Model of a System Rapid deep-well drilling installation

© Technisches Museum Wien, Photo: Peter Sedlaczek
© Technisches Museum Wien, Photo: Peter Sedlaczek
© Technisches Museum Wien, Photo: Peter Sedlaczek
Collection Area
Energy & Mining
1910 - 1919
At the moment this object is not published in the museum.
Already before the turn of the century, drilling installations were developed for the crude-oil areas of the Austrian province of Galicia, which reached deposits of crude oil up to 2,000 metres below ground.

In the early days of the crude-oil industry, the ‘Pennsylvanian’ drilling method was widespread. It was equivalent to cable drilling: the rock was shattered by dropping a heavy drill bit, and then removed using a so-called bailer, a pipe with a non-return valve on the lower end.

In the 1880s, the ‘Canadian drilling technique’ was brought to Galicia by the Canadian crude-oil pioneer William H. McGarvey: the fixed boring rods allowed a much faster impact and additionally permitted the introduction of flush boring. Here a flushing liquid is pumped through the hollow boring rod and emerges by the drilling bit. It continuously transports the well cuttings to the top in its backflow through the annular space between the drill column and the rock.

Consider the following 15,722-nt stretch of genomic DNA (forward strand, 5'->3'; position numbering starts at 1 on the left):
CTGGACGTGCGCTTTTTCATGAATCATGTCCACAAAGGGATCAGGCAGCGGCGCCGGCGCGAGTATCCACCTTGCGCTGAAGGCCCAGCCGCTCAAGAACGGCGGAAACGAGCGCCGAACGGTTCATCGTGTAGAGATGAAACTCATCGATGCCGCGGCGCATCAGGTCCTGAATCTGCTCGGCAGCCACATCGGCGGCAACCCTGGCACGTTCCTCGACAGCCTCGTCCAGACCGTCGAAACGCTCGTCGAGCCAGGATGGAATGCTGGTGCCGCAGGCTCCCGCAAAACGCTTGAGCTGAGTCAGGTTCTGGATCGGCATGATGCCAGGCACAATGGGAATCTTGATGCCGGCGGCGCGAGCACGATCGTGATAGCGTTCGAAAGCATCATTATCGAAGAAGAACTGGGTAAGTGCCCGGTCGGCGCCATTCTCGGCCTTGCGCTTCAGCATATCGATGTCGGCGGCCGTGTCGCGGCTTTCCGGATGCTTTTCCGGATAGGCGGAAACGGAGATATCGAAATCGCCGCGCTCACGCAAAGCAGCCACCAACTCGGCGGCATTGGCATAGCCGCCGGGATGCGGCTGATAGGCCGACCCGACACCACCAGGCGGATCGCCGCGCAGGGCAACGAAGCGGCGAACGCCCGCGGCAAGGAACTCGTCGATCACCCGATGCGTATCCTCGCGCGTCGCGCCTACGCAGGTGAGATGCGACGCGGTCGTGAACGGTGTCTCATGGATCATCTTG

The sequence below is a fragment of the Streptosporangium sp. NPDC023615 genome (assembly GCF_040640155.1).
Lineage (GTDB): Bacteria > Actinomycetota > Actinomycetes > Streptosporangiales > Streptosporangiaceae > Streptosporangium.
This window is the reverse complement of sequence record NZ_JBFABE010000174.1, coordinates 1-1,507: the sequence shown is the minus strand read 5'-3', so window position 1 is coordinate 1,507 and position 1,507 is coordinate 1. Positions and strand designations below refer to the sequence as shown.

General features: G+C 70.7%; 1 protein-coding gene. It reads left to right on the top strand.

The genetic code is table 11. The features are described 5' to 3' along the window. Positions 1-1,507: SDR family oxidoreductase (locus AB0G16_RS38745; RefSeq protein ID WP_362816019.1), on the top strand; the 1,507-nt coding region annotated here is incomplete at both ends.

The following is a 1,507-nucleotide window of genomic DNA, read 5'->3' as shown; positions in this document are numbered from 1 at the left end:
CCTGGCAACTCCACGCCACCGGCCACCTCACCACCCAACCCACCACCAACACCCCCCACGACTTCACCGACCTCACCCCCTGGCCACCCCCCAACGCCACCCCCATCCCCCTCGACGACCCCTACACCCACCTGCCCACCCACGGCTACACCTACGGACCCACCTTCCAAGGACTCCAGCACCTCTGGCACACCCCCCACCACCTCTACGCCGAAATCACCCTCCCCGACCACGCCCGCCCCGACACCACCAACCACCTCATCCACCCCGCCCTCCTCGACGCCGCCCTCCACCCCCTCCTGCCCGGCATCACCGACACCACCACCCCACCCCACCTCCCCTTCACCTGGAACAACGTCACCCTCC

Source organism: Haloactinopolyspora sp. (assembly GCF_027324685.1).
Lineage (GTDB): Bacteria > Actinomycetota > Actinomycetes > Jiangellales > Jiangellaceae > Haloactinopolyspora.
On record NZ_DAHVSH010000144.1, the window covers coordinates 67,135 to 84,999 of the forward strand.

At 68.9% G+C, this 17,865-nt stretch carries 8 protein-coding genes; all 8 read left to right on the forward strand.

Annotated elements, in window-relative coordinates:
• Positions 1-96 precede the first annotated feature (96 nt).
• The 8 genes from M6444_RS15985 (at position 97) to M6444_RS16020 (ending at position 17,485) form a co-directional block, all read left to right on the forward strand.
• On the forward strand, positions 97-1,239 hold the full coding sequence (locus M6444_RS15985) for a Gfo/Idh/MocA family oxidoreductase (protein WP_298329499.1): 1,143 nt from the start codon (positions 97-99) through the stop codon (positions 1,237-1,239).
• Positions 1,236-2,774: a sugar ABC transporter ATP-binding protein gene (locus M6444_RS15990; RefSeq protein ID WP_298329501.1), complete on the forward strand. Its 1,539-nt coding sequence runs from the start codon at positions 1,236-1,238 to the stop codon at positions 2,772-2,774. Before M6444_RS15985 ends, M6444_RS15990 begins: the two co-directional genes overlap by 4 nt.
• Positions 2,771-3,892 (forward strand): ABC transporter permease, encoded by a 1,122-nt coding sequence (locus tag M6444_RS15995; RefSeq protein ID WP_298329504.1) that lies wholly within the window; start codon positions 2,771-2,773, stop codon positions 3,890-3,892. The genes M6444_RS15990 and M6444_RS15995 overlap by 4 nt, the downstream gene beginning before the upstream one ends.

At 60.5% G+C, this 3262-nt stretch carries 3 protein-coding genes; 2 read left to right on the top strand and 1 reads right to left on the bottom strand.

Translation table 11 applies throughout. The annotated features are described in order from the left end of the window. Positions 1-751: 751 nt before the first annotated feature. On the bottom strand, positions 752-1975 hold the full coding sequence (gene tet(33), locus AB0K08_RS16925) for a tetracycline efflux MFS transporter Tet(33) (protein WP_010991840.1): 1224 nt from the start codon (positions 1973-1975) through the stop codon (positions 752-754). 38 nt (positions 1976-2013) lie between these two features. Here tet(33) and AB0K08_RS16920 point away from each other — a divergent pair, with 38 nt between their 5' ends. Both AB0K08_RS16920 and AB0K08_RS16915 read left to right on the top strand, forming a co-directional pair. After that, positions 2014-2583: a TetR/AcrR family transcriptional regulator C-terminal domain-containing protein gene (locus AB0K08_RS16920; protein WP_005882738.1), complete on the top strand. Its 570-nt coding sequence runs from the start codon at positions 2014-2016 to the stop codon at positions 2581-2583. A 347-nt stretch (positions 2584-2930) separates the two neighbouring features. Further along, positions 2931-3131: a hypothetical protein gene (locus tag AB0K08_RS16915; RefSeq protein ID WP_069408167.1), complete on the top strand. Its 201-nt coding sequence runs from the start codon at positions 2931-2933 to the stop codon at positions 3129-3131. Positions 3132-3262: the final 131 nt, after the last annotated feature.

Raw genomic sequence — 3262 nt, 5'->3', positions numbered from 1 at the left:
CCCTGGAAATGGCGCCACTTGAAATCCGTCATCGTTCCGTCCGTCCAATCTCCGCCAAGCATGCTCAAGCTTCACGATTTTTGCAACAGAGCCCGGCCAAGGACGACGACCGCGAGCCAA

Building on this, the Viennese drilling company Fauck developed its ‘Rapid’ system. Here the conversion of the rotary motion of the drive shaft into the up-and-down motion of the drill column took place using chains or cables through an eccentrically-arranged disk and no longer through a walking beam. Without the heavy weight of the walking beam, and with a small stroke of just 50 to 100 millimetres and very accurate guidance of the chain, it was possible to drill very quickly: 100 to 250 percussions per minute allowed to drill up to 60 metres each day to depths of up to two kilometres.

McGarvey was very successful in the Galician crude-oil industry and later moved to Vienna where he became a member of the Reichsrat and the board of trustees for founding the Technisches Museum Wien (Vienna Technical Museum) in 1910.

Inv.Nr. 9746

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